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Sunday, January 25, 2009

$2.5 Trillion and Counting..The Government Picks Winners and Losers

There is now word that sometime in the next few months the President will ask for another round of TARP (Troubled Asset Relief Program)

Just last week, the Senate cleared the way for the release of $350 billion in bailout funds. A senior Obama administration official refused to speculate Monday on a future request, saying the first priority is to use the new money to “get ahead of the game and lay out a statement of principles from which to go forward.”

But persons close to the situation in Congress told Politico that the deteriorating economic situation leaves little breathing room. Bank losses are up and auto sales down. A top Hill staffer predicted Obama could be forced to seek more money even before the President’s Day recess in mid-February.

So, if you are counting, the first TARP program cost about $750 billion. The stimulus will be between $800 billion and just over $1 trillion. The next TARP program will likely be at least as large as the first. That is $2.5 trillion in new government spending to try and revive the economy.

Beyond the sheer size of the spending, the main concern should be just how targeted it is. In other words, either you are a major recipient of the new TARP, or it's likely you are going to be the one to pay for it. Talk about a redistribution of wealth...this is a massive government program that picks winners and losers.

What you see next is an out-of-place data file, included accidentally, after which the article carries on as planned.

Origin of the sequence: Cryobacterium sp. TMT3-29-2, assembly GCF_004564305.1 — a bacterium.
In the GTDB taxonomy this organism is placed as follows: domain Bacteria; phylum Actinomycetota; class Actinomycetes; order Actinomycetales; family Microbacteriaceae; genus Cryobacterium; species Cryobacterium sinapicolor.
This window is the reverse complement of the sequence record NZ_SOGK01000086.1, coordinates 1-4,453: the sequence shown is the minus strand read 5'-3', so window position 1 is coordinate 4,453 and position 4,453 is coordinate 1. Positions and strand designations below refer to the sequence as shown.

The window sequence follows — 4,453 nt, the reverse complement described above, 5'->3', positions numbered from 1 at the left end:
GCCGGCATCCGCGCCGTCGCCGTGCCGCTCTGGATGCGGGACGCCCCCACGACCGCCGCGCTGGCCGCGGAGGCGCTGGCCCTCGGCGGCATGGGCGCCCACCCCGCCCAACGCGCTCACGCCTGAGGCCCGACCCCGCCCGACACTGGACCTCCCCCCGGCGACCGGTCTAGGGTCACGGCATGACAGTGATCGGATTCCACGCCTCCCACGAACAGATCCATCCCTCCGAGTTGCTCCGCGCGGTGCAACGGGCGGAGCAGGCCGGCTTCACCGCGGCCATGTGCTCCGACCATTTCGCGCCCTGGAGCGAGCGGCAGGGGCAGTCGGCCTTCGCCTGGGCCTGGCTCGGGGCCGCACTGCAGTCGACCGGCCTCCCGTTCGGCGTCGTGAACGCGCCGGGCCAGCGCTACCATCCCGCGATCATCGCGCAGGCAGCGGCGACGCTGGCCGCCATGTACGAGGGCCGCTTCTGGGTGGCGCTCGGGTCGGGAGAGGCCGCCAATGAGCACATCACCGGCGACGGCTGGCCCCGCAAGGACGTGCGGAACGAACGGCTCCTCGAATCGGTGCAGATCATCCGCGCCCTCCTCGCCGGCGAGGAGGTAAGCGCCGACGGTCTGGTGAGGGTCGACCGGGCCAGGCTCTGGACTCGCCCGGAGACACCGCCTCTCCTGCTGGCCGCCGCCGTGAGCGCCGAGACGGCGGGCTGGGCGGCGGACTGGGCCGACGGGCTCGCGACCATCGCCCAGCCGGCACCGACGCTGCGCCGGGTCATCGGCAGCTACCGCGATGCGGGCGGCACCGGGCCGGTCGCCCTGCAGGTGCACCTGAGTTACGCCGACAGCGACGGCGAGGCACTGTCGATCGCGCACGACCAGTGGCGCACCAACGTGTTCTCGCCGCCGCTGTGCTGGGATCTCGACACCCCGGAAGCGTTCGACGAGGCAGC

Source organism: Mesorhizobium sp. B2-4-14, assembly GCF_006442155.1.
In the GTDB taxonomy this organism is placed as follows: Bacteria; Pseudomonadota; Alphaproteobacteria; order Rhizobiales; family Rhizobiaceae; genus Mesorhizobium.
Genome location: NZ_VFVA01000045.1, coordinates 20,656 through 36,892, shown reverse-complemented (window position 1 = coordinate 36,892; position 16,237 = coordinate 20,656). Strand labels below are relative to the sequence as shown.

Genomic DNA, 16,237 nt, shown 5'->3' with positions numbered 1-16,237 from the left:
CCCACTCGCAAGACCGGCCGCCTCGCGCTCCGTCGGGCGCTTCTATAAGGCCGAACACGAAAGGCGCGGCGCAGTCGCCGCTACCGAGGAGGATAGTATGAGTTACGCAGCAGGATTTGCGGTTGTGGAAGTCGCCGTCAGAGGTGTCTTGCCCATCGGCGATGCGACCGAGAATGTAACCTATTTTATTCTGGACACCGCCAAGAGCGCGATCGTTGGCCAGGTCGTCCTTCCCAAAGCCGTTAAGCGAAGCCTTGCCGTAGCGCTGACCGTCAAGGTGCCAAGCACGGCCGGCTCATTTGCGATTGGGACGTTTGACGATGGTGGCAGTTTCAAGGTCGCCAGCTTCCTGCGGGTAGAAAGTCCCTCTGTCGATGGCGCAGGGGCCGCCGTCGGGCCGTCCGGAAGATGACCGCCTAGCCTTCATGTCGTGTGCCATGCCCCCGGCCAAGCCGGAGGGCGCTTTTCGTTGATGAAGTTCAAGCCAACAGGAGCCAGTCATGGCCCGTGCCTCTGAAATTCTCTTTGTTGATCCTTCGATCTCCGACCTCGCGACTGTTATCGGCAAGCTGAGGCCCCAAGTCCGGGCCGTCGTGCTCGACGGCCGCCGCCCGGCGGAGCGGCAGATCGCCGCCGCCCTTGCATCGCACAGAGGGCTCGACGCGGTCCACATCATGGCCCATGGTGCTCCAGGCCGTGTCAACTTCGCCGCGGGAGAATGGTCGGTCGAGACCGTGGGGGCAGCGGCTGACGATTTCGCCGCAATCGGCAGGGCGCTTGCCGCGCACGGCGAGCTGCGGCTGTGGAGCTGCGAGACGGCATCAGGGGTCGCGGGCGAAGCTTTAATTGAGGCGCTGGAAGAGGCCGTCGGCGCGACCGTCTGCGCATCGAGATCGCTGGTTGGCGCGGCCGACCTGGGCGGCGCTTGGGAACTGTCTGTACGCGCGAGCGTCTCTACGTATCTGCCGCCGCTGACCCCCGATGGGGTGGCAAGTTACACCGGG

Some of the biggest winners include banks, struggling homeowners, alternative energy providers, struggling states, auto makers, folks on food stamps, students, providers of infrastructure, providers of internet broadband. The losers are anyone not a winner.

Just imagine you have some money and you want to start buying up foreclosed properties. Here is a business that ought be thriving. Yet, the government will do all it can to make sure you don't make one red cent. Imagine you are a financial services company that largely stayed out of the mortgage mess. Your balance sheet is good enough to weather the economic storm. You are likely to be left out in the cold as far as any TARP money. Yet, all your competitors that weren't as wise will be flushed with government cash. In fact, there is even renewed talk of buying up so called "toxic assets" again. Put yourself in the position of a company like Berkshire Hathaway. You have taken some losses because everyone has. Yet, you didn't overextend yourself into mortgages. You are now looking up at the landscape and you see opportunity. Most of your competitors are about to go belly up. Talk about an opportunity. Not so fast, the government will eliminate that opportunity and hand you nothing.

What if you are Circuit City? The economy has hit you hard. You have to be liquidated. Yet, your business is not deemed worthy of saving so while the automakers will continue to get lifelines until they figure it out, you will have to be chopped up for parts. If you are Microsoft, you will have to lay people off because you are in good enough financial shape not to require a bailout. WalMart's profits are down, but not nearly enough to earn government money. So, if you are a retailer, software developer, or electronics outlet, you are not deemed worthy of government money. You are deemed one of the losers and will wind up paying for the stimulus.